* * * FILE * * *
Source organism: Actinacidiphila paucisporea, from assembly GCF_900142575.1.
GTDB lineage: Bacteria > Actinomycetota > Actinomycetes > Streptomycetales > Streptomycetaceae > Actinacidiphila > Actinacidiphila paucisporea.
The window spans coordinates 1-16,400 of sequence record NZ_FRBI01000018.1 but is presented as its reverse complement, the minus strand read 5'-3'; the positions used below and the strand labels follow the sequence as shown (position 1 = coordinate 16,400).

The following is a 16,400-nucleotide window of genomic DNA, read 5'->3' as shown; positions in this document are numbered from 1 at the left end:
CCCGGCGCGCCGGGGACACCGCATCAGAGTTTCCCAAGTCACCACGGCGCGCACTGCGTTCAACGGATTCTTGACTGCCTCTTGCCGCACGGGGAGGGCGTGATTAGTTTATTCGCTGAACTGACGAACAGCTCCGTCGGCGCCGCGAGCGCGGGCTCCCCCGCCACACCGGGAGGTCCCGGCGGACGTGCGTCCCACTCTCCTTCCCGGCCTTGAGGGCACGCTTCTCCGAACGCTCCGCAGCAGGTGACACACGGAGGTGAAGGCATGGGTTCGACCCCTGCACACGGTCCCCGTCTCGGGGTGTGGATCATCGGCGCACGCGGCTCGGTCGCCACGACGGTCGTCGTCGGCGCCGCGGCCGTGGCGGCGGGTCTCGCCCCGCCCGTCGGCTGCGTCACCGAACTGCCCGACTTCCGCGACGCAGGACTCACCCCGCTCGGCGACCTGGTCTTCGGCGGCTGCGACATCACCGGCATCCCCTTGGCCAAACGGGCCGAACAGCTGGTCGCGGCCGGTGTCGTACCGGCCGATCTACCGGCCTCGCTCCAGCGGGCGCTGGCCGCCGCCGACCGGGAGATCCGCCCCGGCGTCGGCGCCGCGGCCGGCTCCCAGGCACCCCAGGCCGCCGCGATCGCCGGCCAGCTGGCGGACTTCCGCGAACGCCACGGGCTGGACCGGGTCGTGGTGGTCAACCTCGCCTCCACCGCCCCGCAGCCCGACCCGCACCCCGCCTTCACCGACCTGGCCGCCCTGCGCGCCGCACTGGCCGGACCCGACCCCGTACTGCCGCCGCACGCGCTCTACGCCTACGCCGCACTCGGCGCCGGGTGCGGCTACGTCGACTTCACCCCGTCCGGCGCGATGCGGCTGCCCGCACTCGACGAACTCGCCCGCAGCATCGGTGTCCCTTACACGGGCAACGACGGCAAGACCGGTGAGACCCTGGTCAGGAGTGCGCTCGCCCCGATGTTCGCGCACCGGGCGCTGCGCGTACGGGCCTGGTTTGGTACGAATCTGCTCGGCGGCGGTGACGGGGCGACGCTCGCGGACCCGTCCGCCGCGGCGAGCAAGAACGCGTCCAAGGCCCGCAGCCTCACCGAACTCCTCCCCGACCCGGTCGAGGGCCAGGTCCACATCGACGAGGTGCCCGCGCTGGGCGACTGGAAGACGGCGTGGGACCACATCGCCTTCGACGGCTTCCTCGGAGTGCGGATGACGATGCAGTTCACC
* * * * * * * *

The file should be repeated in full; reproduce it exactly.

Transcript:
Source organism: Actinacidiphila paucisporea, from assembly GCF_900142575.1.
GTDB lineage: Bacteria > Actinomycetota > Actinomycetes > Streptomycetales > Streptomycetaceae > Actinacidiphila > Actinacidiphila paucisporea.
The window spans coordinates 1-16,400 of sequence record NZ_FRBI01000018.1 but is presented as its reverse complement, the minus strand read 5'-3'; the positions used below and the strand labels follow the sequence as shown (position 1 = coordinate 16,400).

The following is a 16,400-nucleotide window of genomic DNA, read 5'->3' as shown; positions in this document are numbered from 1 at the left end:
CCCGGCGCGCCGGGGACACCGCATCAGAGTTTCCCAAGTCACCACGGCGCGCACTGCGTTCAACGGATTCTTGACTGCCTCTTGCCGCACGGGGAGGGCGTGATTAGTTTATTCGCTGAACTGACGAACAGCTCCGTCGGCGCCGCGAGCGCGGGCTCCCCCGCCACACCGGGAGGTCCCGGCGGACGTGCGTCCCACTCTCCTTCCCGGCCTTGAGGGCACGCTTCTCCGAACGCTCCGCAGCAGGTGACACACGGAGGTGAAGGCATGGGTTCGACCCCTGCACACGGTCCCCGTCTCGGGGTGTGGATCATCGGCGCACGCGGCTCGGTCGCCACGACGGTCGTCGTCGGCGCCGCGGCCGTGGCGGCGGGTCTCGCCCCGCCCGTCGGCTGCGTCACCGAACTGCCCGACTTCCGCGACGCAGGACTCACCCCGCTCGGCGACCTGGTCTTCGGCGGCTGCGACATCACCGGCATCCCCTTGGCCAAACGGGCCGAACAGCTGGTCGCGGCCGGTGTCGTACCGGCCGATCTACCGGCCTCGCTCCAGCGGGCGCTGGCCGCCGCCGACCGGGAGATCCGCCCCGGCGTCGGCGCCGCGGCCGGCTCCCAGGCACCCCAGGCCGCCGCGATCGCCGGCCAGCTGGCGGACTTCCGCGAACGCCACGGGCTGGACCGGGTCGTGGTGGTCAACCTCGCCTCCACCGCCCCGCAGCCCGACCCGCACCCCGCCTTCACCGACCTGGCCGCCCTGCGCGCCGCACTGGCCGGACCCGACCCCGTACTGCCGCCGCACGCGCTCTACGCCTACGCCGCACTCGGCGCCGGGTGCGGCTACGTCGACTTCACCCCGTCCGGCGCGATGCGGCTGCCCGCACTCGACGAACTCGCCCGCAGCATCGGTGTCCCTTACACGGGCAACGACGGCAAGACCGGTGAGACCCTGGTCAGGAGTGCGCTCGCCCCGATGTTCGCGCACCGGGCGCTGCGCGTACGGGCCTGGTTTGGTACGAATCTGCTCGGCGGCGGTGACGGGGCGACGCTCGCGGACCCGTCCGCCGCGGCGAGCAAGAACGCGTCCAAGGCCCGCAGCCTCACCGAACTCCTCCCCGACCCGGTCGAGGGCCAGGTCCACATCGACGAGGTGCCCGCGCTGGGCGACTGGAAGACGGCGTGGGACCACATCGCCTTCGACGGCTTCCTCGGAGTGCGGATGACGATGCAGTTCACC